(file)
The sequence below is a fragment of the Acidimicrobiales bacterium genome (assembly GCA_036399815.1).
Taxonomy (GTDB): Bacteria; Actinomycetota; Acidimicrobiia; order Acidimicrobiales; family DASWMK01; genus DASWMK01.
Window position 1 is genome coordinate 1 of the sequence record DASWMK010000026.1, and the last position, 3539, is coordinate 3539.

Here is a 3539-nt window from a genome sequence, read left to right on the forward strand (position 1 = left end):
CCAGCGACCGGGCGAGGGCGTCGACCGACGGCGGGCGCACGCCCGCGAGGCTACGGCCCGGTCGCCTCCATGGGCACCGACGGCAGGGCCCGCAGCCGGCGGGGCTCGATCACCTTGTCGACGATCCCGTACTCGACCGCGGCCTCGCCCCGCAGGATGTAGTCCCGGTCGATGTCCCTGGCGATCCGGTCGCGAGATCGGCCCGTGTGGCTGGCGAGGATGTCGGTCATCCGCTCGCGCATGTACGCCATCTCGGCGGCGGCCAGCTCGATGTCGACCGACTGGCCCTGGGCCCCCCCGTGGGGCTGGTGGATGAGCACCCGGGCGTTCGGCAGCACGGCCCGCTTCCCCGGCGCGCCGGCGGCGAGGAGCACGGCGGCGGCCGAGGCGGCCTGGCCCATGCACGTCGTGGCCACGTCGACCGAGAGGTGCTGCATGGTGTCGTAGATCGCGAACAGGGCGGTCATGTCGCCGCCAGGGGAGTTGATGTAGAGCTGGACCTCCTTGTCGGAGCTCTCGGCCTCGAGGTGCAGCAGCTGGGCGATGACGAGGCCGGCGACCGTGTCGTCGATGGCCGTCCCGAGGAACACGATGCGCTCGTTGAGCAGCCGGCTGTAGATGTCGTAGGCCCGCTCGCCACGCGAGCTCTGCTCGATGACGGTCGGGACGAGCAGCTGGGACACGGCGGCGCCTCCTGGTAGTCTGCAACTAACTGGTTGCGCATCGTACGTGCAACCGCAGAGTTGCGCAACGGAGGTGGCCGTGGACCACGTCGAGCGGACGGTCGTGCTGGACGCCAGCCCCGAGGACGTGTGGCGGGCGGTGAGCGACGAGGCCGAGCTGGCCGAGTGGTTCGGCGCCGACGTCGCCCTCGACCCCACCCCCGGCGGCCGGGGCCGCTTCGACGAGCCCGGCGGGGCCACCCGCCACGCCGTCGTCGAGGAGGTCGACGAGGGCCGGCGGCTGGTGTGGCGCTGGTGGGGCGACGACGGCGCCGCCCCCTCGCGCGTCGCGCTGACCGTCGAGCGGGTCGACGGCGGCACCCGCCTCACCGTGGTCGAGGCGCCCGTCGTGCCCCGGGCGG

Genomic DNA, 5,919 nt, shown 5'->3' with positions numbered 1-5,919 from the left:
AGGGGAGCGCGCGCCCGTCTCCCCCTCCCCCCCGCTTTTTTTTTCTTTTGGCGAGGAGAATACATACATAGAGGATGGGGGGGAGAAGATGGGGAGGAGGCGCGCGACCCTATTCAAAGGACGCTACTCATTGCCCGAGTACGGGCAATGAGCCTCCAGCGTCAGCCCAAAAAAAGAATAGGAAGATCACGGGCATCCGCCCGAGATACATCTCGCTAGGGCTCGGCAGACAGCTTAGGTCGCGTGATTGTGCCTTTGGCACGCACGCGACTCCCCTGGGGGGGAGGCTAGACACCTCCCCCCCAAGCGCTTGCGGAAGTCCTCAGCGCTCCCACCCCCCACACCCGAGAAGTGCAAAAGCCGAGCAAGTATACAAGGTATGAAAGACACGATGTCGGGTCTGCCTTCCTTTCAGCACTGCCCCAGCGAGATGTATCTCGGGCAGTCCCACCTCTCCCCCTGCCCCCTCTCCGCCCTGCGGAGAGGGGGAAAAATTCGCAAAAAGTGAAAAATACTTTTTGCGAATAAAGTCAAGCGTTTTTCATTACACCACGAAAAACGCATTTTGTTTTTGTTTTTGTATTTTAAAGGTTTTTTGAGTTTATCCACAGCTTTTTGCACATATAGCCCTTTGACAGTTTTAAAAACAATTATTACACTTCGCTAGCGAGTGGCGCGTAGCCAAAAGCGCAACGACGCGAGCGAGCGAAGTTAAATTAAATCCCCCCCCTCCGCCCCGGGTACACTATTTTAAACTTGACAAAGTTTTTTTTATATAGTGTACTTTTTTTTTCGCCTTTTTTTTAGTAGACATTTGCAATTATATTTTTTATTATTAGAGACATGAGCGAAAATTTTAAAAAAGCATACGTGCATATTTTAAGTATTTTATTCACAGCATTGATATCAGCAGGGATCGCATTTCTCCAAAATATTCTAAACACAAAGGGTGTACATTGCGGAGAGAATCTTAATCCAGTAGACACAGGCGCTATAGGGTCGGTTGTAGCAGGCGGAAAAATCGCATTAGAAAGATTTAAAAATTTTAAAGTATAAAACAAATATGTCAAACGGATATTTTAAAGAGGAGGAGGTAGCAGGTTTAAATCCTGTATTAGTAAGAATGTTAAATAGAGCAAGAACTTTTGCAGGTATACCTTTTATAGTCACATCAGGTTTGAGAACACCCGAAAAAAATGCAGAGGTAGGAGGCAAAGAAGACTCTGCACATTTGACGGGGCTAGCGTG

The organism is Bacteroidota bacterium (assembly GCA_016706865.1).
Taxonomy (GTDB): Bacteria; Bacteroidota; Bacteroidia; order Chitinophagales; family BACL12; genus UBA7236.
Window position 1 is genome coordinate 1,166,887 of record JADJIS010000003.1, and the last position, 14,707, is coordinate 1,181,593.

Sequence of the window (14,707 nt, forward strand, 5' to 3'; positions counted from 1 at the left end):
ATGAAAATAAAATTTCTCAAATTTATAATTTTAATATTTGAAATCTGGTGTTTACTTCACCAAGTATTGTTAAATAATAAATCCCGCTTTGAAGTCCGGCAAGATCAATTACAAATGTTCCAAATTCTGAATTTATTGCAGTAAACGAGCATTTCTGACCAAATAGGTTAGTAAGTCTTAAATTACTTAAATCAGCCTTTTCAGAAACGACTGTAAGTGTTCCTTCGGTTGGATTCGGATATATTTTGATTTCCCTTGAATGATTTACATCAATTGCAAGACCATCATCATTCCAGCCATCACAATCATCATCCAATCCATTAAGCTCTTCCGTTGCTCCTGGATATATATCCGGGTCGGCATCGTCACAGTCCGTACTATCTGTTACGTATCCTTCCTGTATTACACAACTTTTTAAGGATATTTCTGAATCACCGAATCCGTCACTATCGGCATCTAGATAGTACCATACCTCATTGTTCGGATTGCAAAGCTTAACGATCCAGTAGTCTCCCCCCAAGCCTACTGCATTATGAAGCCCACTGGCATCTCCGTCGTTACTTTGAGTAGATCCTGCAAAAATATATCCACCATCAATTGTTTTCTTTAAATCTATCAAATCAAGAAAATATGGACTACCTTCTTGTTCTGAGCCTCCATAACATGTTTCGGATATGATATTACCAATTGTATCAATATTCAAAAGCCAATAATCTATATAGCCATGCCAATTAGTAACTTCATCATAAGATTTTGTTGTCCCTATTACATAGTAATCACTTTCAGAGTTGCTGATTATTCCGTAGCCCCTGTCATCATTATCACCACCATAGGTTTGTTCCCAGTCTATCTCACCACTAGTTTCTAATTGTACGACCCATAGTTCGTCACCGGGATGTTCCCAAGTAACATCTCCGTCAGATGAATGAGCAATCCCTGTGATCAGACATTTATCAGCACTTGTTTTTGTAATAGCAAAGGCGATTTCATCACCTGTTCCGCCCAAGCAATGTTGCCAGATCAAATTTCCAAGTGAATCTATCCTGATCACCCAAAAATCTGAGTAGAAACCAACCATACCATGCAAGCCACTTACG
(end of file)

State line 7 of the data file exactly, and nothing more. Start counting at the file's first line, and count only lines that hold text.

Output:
AGGGGAGCGCGCGCCCGTCTCCCCCTCCCCCCCGCTTTTTTTTTCTTTTGGCGAGGAGAATACATACATAGAGGATGGGGGGGAGAAGATGGGGAGGAGGCGCGCGACCCTATTCAAAGGACGCTACTCATTGCCCGAGTACGGGCAATGAGCCTCCAGCGTCAGCCCAAAAAAAGAATAGGAAGATCACGGGCATCCGCCCGAGATACATCTCGCTAGGGCTCGGCAGACAGCTTAGGTCGCGTGATTGTGCCTTTGGCACGCACGCGACTCCCCTGGGGGGGAGGCTAGACACCTCCCCCCCAAGCGCTTGCGGAAGTCCTCAGCGCTCCCACCCCCCACACCCGAGAAGTGCAAAAGCCGAGCAAGTATACAAGGTATGAAAGACACGATGTCGGGTCTGCCTTCCTTTCAGCACTGCCCCAGCGAGATGTATCTCGGGCAGTCCCACCTCTCCCCCTGCCCCCTCTCCGCCCTGCGGAGAGGGGGAAAAATTCGCAAAAAGTGAAAAATACTTTTTGCGAATAAAGTCAAGCGTTTTTCATTACACCACGAAAAACGCATTTTGTTTTTGTTTTTGTATTTTAAAGGTTTTTTGAGTTTATCCACAGCTTTTTGCACATATAGCCCTTTGACAGTTTTAAAAACAATTATTACACTTCGCTAGCGAGTGGCGCGTAGCCAAAAGCGCAACGACGCGAGCGAGCGAAGTTAAATTAAATCCCCCCCCTCCGCCCCGGGTACACTATTTTAAACTTGACAAAGTTTTTTTTATATAGTGTACTTTTTTTTTCGCCTTTTTTTTAGTAGACATTTGCAATTATATTTTTTATTATTAGAGACATGAGCGAAAATTTTAAAAAAGCATACGTGCATATTTTAAGTATTTTATTCACAGCATTGATATCAGCAGGGATCGCATTTCTCCAAAATATTCTAAACACAAAGGGTGTACATTGCGGAGAGAATCTTAATCCAGTAGACACAGGCGCTATAGGGTCGGTTGTAGCAGGCGGAAAAATCGCATTAGAAAGATTTAAAAATTTTAAAGTATAAAACAAATATGTCAAACGGATATTTTAAAGAGGAGGAGGTAGCAGGTTTAAATCCTGTATTAGTAAGAATGTTAAATAGAGCAAGAACTTTTGCAGGTATACCTTTTATAGTCACATCAGGTTTGAGAACACCCGAAAAAAATGCAGAGGTAGGAGGCAAAGAAGACTCTGCACATTTGACGGGGCTAGCGTG